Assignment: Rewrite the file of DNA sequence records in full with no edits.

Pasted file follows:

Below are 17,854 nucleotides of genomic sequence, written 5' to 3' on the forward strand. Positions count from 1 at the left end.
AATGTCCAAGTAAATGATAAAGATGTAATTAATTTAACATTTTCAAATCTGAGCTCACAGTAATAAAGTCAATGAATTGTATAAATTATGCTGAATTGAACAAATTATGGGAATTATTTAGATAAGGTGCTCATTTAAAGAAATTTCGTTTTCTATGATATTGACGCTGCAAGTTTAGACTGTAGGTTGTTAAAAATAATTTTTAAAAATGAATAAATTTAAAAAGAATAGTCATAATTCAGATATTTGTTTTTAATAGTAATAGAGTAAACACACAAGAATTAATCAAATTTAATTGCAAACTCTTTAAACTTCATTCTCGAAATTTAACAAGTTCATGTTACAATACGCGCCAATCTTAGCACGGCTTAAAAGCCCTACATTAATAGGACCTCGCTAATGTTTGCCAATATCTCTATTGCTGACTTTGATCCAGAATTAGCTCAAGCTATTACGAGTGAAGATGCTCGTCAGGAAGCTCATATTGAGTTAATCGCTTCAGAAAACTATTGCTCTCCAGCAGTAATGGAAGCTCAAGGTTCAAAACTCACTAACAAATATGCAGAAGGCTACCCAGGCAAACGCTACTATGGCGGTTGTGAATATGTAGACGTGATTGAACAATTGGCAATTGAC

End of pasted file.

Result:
Below are 17,854 nucleotides of genomic sequence, written 5' to 3' on the forward strand. Positions count from 1 at the left end.
AATGTCCAAGTAAATGATAAAGATGTAATTAATTTAACATTTTCAAATCTGAGCTCACAGTAATAAAGTCAATGAATTGTATAAATTATGCTGAATTGAACAAATTATGGGAATTATTTAGATAAGGTGCTCATTTAAAGAAATTTCGTTTTCTATGATATTGACGCTGCAAGTTTAGACTGTAGGTTGTTAAAAATAATTTTTAAAAATGAATAAATTTAAAAAGAATAGTCATAATTCAGATATTTGTTTTTAATAGTAATAGAGTAAACACACAAGAATTAATCAAATTTAATTGCAAACTCTTTAAACTTCATTCTCGAAATTTAACAAGTTCATGTTACAATACGCGCCAATCTTAGCACGGCTTAAAAGCCCTACATTAATAGGACCTCGCTAATGTTTGCCAATATCTCTATTGCTGACTTTGATCCAGAATTAGCTCAAGCTATTACGAGTGAAGATGCTCGTCAGGAAGCTCATATTGAGTTAATCGCTTCAGAAAACTATTGCTCTCCAGCAGTAATGGAAGCTCAAGGTTCAAAACTCACTAACAAATATGCAGAAGGCTACCCAGGCAAACGCTACTATGGCGGTTGTGAATATGTAGACGTGATTGAACAATTGGCAATTGAC